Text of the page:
So, your husband is a (Insert Rank Here). That is awesome. What an accomplishment. He has earned my total respect, admiration, and gratitude for making such a lengthy and successful career serving our country. And I am not saying that he could have done any of this without you, or that you do not deserve some of the credit. However, simply because your husband is of a higher rank certainly does not earn you the right to treat anyone as if they are beneath you.
Oh dear, am I embarking on the disruption of an age-old tradition of military ostracization! My husband is in the military, and of course, I would not be here if I did not support that. However, my husband, his job, or rank does not define who I am. I have plenty of accomplishments of my own to be proud of.
In fact, in the circles that I move around in, I can honestly say that I do not even know what rank most of the husbands are, nor do I care. I am more concerned about meeting nice people, making connections for myself and my children, and what it is that makes you an accomplished individual.
Having joined the military as a second career, my husband is considered old for being newly enlisted. However, with an older brother who became a Navy SEAL, and a younger brother, a Staff Sergeant in the US Army, as well as a father that also served, the military was not new to him. Coming from a career where he was usually the youngest, and seniority meant everything, this concept was also not new to us.
Let’s rewind for a moment: my husband was born on the West Coast, the LBC (Long Beach, California), to be exact. He was the third son of four, and still in his preteens when his family made their way back home to Puerto Rico. He would fulfill his education there in both English and Spanish, before eventually returning to the United States. He would first reside in Washington, Maine, and eventually Oklahoma, where he began studies at Spartan Aeronautical School. He started out with the desire to become an airplane mechanic, and ended up becoming a flight attendant.
Tulsa, Oklahoma is home to an enormous maintenance base for American Airlines. He was recruited for flight attendant training and off he went to Dallas, TX. He would eventually get sent to New York’s LaGuardia as his first base, like many new hires, and that is where our paths crossed.
I grew up in the state of Ohio, the oldest of four daughters. In high school, I was an artist and a writer. I was the feature editor for our school paper, a member of the Art Club, and The Writer’s Club. I had numerous works displayed, and even won an award in the Ohio’s Governor’s Art Exhibition. The first “real” job I ever had was shelving books at the public library. I also did some modeling, mostly promotional, which continued through my early twenties. When I was 19, I moved to Maryland on my own, following my dream of living near the ocean. I did attend college on and off, but put my degree on hold. I chose the skies to complement my love of travel, and became a flight attendant. I first worked for a small regional carrier, in Salisbury, MD. I then continued on to a major carrier in New York.
Life could not be better. I met my husband in 1999. We married in 2001. We lived by the beach on Long Island. We worked together and travelled the world together; our lives seemed perfect.
In the after-math of 9-11, the glamour of being a flight attendant quickly changed to great challenges in a changed world.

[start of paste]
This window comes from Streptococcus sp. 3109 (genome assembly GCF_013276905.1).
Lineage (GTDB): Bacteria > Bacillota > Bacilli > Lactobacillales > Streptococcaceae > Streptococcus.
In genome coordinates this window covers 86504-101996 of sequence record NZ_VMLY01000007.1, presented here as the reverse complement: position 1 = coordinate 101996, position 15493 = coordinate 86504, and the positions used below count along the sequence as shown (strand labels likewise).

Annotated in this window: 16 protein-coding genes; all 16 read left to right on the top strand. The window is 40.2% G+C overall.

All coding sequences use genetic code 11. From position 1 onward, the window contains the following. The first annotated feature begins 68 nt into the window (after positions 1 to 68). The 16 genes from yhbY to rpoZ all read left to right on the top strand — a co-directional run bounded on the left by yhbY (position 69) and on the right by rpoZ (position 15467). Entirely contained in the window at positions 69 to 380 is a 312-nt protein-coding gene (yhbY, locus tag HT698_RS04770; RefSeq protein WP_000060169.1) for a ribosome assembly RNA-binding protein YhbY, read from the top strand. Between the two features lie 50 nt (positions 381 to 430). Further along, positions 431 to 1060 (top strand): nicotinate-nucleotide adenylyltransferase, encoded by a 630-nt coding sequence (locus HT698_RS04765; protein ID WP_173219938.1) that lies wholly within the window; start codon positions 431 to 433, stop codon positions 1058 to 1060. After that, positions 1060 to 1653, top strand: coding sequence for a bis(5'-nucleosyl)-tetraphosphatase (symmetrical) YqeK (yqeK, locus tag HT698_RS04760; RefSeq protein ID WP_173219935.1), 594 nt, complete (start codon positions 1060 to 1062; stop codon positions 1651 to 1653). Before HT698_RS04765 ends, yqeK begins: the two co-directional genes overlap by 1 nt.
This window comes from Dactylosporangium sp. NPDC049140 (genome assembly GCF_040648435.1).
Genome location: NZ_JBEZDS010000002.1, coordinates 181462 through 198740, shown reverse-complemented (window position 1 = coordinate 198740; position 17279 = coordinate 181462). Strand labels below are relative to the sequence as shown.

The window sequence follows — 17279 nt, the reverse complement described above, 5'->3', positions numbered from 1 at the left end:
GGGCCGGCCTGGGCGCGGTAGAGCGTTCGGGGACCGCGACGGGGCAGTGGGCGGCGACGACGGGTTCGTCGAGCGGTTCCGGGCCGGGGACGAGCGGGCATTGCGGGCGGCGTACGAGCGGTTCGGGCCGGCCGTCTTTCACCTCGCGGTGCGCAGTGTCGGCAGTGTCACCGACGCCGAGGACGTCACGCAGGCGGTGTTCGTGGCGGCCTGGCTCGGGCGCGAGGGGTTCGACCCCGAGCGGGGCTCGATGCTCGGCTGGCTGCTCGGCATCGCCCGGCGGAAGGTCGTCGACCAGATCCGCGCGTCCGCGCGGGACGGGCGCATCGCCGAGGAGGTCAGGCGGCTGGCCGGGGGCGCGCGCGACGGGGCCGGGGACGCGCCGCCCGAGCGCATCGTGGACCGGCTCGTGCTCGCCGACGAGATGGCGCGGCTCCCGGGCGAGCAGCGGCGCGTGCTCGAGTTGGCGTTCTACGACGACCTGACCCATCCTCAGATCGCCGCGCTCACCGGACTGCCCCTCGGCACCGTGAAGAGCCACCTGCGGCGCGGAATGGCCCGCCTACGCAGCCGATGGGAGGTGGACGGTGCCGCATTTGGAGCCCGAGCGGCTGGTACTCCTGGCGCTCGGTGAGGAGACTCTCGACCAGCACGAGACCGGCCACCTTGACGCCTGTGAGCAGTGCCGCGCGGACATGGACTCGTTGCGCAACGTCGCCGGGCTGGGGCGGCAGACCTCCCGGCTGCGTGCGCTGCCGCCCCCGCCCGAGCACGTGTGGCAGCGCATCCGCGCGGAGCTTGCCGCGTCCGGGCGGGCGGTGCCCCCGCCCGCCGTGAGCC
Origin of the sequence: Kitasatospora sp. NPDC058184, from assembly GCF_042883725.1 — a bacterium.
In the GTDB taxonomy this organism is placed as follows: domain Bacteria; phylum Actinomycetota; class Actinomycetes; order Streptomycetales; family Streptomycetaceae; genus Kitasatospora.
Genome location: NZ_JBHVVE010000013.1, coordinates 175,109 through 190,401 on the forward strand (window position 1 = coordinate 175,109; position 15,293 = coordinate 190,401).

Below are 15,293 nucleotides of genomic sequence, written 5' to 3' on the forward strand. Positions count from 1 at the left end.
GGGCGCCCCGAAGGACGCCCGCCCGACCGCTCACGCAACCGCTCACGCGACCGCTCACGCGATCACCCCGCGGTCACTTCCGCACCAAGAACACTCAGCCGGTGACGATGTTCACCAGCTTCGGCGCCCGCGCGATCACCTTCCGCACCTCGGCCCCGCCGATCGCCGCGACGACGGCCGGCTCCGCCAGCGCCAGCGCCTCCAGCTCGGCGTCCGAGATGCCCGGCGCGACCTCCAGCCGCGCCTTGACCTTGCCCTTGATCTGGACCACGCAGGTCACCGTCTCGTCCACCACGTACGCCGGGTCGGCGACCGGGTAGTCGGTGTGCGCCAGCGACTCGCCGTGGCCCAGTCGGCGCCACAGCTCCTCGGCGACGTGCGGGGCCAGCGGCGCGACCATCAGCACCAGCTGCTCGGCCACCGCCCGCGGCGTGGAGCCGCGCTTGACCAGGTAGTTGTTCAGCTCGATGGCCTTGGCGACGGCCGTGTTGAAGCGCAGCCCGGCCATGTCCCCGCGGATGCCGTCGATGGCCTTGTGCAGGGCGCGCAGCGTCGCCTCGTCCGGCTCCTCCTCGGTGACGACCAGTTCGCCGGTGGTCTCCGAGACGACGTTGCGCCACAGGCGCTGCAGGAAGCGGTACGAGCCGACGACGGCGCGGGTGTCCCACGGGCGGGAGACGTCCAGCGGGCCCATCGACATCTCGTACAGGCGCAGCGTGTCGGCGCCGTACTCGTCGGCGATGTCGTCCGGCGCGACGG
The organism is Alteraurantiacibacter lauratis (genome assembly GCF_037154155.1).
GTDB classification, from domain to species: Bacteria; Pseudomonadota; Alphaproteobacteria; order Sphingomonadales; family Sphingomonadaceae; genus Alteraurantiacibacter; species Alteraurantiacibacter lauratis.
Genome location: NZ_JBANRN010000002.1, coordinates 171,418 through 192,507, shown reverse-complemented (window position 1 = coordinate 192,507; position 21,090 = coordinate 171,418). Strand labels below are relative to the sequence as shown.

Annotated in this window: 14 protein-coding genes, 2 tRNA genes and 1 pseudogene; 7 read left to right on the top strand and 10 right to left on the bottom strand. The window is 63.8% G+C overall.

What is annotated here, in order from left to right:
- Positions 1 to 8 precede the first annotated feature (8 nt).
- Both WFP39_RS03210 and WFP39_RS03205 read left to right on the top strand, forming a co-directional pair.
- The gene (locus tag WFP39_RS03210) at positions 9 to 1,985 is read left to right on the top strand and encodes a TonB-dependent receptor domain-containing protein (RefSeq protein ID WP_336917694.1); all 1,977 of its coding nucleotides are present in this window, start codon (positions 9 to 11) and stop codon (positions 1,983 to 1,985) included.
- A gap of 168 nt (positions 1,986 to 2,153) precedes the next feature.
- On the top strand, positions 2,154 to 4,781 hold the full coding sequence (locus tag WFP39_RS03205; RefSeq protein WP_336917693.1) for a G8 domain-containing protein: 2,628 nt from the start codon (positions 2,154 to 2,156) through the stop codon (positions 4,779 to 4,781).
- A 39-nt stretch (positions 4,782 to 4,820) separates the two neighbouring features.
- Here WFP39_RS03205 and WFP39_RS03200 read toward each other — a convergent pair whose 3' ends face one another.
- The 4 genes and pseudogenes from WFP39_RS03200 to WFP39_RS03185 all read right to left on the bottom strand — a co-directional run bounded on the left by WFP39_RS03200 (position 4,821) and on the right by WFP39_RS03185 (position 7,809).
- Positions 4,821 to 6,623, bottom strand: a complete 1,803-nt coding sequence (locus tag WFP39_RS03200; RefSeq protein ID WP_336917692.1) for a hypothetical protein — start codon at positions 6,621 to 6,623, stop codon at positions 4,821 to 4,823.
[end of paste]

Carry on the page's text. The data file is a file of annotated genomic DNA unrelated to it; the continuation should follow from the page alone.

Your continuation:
After several years of exorbitant New York rent, in 2004 we decided to move to my native home, Ohio. We began the arduous task of commuting to New York. It was challenging; both the uncertainties of flying stand-by and the lack of control over many other aspects. We bought our first home, which we spent several years renovating, and eventually decided to start a family.
Although my husband was supportive in the decision-making process, I never thought about how my career as an international flight attendant would fit into motherhood, or how my not having a career would fit into the economics of our family. It was also tough to lose my independence as a working woman.
In the end I resigned, and though it was the most challenging decision I have ever made, I can honestly say that it was the right one. I know that our children deserved nothing less, and as the end of my maternity leave approached, I knew that I could not return to work. Looking back and even attempting to read my own words here now, brings tears to my eyes. However, watching our children as they grow has made motherhood the greatest reward and career of all. “Two roads diverged in a wood, and I—I took the one less traveled by and…” I would like to think that my being here has made all the difference.
At the end of 2010, a crumbling airline industry, several threats of being laid-off, and the exhaustion of commuting taking its toll, he made the decision to take a military leave (For up to five years- two more to go) and join the army. Now it was my turn to be supportive.
That brings us to the here and now. We are both parents, students, soccer mom and dad, volunteers, a soldier, a wife, a husband, a social connector, optimistic travelers of the world, looking for our next adventures.
And after at least 12 encounters, in which you seem utterly unable to remember my name, and have misplaced my phone number twice, I get what’s going through your mind. And you could not be more wrong.
Be careful not to judge. You never know where a person may have been before your paths crossed.
Wear his ring, NOT his rank. We are not JUST military wives. We have lives too. And we have much to offer. We have skills, talents and personalities that make us unique and valuable individuals on our own.